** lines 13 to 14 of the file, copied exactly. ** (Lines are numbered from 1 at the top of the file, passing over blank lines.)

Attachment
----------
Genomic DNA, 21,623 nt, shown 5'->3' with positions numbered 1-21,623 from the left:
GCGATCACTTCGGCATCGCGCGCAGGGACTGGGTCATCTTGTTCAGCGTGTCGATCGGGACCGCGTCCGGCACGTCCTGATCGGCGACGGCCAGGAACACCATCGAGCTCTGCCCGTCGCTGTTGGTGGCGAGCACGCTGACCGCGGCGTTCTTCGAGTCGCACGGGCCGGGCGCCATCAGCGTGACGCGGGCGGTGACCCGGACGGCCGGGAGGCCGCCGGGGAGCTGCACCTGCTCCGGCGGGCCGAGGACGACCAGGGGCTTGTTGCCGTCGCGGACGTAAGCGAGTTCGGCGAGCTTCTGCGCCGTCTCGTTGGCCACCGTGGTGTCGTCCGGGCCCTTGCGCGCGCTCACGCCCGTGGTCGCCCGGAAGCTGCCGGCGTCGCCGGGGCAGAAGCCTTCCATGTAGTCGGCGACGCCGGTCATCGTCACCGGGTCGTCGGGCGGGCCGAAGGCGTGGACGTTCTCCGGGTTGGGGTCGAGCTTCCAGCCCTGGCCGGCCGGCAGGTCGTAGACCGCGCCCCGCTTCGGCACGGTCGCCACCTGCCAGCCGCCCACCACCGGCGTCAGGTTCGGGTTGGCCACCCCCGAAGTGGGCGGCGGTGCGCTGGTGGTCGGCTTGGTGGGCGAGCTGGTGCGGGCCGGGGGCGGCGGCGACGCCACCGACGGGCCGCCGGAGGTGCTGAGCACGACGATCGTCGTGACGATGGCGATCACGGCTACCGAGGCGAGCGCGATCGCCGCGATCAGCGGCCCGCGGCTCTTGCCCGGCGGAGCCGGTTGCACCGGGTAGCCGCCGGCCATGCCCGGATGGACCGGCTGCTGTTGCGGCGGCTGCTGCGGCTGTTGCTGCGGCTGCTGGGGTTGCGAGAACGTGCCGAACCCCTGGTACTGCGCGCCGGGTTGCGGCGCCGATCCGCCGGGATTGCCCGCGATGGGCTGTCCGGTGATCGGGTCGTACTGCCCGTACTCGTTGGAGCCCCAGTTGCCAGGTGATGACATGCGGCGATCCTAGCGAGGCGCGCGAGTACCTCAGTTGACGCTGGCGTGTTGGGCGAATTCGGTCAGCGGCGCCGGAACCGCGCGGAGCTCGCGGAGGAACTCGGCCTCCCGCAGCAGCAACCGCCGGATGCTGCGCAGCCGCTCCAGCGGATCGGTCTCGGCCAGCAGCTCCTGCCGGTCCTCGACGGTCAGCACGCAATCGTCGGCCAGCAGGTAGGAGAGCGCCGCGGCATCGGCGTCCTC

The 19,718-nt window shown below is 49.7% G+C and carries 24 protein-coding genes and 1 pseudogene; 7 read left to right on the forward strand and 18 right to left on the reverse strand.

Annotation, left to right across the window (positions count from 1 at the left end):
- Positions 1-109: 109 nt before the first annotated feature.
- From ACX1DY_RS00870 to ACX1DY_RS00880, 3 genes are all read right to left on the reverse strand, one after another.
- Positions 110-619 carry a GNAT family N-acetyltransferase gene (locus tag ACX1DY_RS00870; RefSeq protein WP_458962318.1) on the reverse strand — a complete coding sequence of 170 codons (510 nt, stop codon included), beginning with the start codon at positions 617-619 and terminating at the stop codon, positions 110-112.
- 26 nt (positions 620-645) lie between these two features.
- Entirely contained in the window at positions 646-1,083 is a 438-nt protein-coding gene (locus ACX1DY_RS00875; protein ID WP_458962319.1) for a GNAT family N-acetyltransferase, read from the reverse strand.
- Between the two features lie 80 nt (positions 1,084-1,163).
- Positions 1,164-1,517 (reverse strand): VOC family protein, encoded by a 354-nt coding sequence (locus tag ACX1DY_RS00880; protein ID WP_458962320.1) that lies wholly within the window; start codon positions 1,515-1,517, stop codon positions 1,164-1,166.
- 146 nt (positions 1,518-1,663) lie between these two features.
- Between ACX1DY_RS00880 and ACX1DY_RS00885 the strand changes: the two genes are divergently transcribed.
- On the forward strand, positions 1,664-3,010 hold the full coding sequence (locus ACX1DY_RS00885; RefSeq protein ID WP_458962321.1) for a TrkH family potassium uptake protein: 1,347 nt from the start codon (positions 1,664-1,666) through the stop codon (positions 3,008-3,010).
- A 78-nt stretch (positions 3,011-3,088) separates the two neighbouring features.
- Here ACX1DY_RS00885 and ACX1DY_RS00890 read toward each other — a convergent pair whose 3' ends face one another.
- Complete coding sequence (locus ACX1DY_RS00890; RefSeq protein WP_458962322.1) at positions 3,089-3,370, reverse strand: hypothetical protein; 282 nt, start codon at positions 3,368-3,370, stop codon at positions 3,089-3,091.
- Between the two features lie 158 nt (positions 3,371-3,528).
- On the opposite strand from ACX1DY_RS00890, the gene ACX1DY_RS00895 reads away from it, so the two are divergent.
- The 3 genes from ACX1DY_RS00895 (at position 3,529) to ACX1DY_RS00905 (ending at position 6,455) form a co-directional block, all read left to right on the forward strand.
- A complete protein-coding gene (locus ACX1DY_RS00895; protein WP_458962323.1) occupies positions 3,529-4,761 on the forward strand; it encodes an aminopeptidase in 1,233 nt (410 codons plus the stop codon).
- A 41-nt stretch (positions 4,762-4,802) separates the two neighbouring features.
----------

- Between ACX1DY_RS00880 and ACX1DY_RS00885 the strand changes: the two genes are divergently transcribed.
- On the forward strand, positions 1,664-3,010 hold the full coding sequence (locus ACX1DY_RS00885; RefSeq protein ID WP_458962321.1) for a TrkH family potassium uptake protein: 1,347 nt from the start codon (positions 1,664-1,666) through the stop codon (positions 3,008-3,010).